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Open Access Thinking through Political Subjectivity

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Thinking through Political Subjectivity

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[Abstract In the introduction to this special volume the editors focus on the analytical value of “political subjectivities” in emergent social fields that are characterized by multiple diasporic overlaps. They emphasize the central role played by various forms of governance in producing, confirming and contesting politics of transnational incorporation and diasporic participation and consider how these political projects often target members of historically differently situated groups. In particular, they draw attention to moments of exclusion and non-incorporation. The analytical concept of political subjectivity helps to understand how people relate to governance and authorities. It denotes how a single person or a group of actors is brought into a position to stake claims, to have a voice, and to be recognizable by authorities. At the same time the term points to the political and power-ridden dimension within politics of identity and belonging, encompassing the imaginary as well as the judicial-political dimension of claims to belonging and citizenship., Abstract In the introduction to this special volume the editors focus on the analytical value of “political subjectivities” in emergent social fields that are characterized by multiple diasporic overlaps. They emphasize the central role played by various forms of governance in producing, confirming and contesting politics of transnational incorporation and diasporic participation and consider how these political projects often target members of historically differently situated groups. In particular, they draw attention to moments of exclusion and non-incorporation. The analytical concept of political subjectivity helps to understand how people relate to governance and authorities. It denotes how a single person or a group of actors is brought into a position to stake claims, to have a voice, and to be recognizable by authorities. At the same time the term points to the political and power-ridden dimension within politics of identity and belonging, encompassing the imaginary as well as the judicial-political dimension of claims to belonging and citizenship.]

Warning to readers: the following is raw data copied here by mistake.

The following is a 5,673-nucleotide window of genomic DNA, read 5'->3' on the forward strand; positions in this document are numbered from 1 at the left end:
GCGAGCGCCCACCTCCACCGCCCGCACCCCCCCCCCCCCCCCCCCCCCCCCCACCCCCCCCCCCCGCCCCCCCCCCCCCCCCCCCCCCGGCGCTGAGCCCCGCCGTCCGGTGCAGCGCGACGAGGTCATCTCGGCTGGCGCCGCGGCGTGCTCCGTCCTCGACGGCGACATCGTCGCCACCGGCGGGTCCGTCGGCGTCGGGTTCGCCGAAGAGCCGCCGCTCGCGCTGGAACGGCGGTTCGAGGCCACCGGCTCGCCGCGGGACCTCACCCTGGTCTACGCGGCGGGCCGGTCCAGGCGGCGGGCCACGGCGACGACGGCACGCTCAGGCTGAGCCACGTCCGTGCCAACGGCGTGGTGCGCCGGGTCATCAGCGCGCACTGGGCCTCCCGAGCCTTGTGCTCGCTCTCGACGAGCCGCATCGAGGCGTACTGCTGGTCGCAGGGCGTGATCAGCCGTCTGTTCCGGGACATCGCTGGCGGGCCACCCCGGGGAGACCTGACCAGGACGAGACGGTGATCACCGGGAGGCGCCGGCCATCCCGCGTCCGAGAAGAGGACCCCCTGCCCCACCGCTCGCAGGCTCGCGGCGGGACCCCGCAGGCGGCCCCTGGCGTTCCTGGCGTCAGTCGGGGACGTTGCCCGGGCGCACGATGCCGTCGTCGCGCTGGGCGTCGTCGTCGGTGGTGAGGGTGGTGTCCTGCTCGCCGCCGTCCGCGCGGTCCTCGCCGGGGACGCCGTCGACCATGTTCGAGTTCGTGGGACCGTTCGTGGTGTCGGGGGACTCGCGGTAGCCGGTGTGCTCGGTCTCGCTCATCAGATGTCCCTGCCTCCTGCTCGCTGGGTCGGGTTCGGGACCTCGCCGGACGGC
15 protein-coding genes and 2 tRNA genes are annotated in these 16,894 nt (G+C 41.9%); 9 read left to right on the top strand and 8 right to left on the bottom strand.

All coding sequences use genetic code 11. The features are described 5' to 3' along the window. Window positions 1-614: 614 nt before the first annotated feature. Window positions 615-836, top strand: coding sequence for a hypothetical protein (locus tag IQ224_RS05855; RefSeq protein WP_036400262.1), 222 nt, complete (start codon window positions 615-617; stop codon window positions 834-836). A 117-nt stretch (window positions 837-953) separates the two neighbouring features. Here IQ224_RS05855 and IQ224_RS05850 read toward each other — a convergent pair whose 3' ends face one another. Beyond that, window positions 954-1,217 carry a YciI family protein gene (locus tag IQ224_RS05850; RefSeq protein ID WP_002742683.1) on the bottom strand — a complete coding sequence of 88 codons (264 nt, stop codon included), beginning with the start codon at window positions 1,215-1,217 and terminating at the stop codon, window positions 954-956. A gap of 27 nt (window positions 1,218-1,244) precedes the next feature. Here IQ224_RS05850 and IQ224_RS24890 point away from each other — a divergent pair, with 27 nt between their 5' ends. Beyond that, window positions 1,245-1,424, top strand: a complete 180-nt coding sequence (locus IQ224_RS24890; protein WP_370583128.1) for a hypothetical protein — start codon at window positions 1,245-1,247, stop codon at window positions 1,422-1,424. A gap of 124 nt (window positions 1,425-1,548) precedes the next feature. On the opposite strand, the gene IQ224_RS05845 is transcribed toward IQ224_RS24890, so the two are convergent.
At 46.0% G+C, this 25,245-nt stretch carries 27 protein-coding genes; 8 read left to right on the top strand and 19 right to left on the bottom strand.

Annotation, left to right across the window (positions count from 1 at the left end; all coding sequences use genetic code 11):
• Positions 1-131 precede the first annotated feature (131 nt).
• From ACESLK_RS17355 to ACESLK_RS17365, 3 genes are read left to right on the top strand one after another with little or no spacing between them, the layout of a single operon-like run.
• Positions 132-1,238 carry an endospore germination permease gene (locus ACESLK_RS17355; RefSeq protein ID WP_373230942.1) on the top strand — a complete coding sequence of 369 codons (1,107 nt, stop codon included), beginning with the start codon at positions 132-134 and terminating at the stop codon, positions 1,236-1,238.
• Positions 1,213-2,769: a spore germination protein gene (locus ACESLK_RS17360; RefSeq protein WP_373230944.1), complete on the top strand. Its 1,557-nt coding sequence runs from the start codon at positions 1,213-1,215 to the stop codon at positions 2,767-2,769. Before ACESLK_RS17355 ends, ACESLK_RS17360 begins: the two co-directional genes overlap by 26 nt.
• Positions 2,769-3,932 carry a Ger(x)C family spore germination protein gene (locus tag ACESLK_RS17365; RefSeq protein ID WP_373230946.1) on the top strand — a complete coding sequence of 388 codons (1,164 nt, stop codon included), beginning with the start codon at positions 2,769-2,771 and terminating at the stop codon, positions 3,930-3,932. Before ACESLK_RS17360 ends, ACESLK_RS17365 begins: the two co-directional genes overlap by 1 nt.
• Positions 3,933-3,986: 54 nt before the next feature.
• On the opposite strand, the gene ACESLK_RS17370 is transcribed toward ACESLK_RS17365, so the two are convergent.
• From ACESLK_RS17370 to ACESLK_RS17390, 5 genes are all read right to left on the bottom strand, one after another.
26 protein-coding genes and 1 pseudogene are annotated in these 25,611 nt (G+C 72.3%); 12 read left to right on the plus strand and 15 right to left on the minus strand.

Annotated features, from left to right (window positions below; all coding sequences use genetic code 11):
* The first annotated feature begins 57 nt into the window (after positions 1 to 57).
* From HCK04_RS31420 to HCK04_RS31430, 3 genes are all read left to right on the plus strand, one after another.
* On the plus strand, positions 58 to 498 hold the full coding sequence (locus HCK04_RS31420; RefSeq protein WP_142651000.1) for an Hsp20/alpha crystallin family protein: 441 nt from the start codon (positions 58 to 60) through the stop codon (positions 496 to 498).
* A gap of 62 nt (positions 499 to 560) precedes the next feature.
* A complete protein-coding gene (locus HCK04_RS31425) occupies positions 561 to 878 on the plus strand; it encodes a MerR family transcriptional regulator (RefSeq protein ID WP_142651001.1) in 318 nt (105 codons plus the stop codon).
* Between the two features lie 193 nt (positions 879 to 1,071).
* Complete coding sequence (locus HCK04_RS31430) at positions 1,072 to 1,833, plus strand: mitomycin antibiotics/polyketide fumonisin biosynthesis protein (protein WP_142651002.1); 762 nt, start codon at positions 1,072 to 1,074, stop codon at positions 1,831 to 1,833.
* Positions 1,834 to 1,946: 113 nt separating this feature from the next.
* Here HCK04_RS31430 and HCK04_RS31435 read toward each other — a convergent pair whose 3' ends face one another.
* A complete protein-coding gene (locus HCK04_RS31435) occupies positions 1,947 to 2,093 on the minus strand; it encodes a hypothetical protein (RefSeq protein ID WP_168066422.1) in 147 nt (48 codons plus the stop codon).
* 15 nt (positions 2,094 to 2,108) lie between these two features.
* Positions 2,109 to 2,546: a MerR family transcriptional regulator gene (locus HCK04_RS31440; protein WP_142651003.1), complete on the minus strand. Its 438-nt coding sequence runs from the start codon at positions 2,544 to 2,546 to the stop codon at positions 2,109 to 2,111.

[Abstract In the introduction to this special volume the editors focus on the analytical value of “political subjectivities” in emergent social fields that are characterized by multiple diasporic overlaps. They emphasize the central role played by various forms of governance in producing, confirming and contesting politics of transnational incorporation and diasporic participation and consider how these political projects often target members of historically differently situated groups. In particular, they draw attention to moments of exclusion and non-incorporation. The analytical concept of political subjectivity helps to understand how people relate to governance and authorities. It denotes how a single person or a group of actors is brought into a position to stake claims, to have a voice, and to be recognizable by authorities. At the same time the term points to the political and power-ridden dimension within politics of identity and belonging, encompassing the imaginary as well as the judicial-political dimension of claims to belonging and citizenship., Abstract In the introduction to this special volume the editors focus on the analytical value of “political subjectivities” in emergent social fields that are characterized by multiple diasporic overlaps. They emphasize the central role played by various forms of governance in producing, confirming and contesting politics of transnational incorporation and diasporic participation and consider how these political projects often target members of historically differently situated groups. In particular, they draw attention to moments of exclusion and non-incorporation. The analytical concept of political subjectivity helps to understand how people relate to governance and authorities. It denotes how a single person or a group of actors is brought into a position to stake claims, to have a voice, and to be recognizable by authorities. At the same time the term points to the political and power-ridden dimension within politics of identity and belonging, encompassing the imaginary as well as the judicial-political dimension of claims to belonging and citizenship.]

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/content/journals/10.1163/187254611x607741
2011-01-01
2016-12-08

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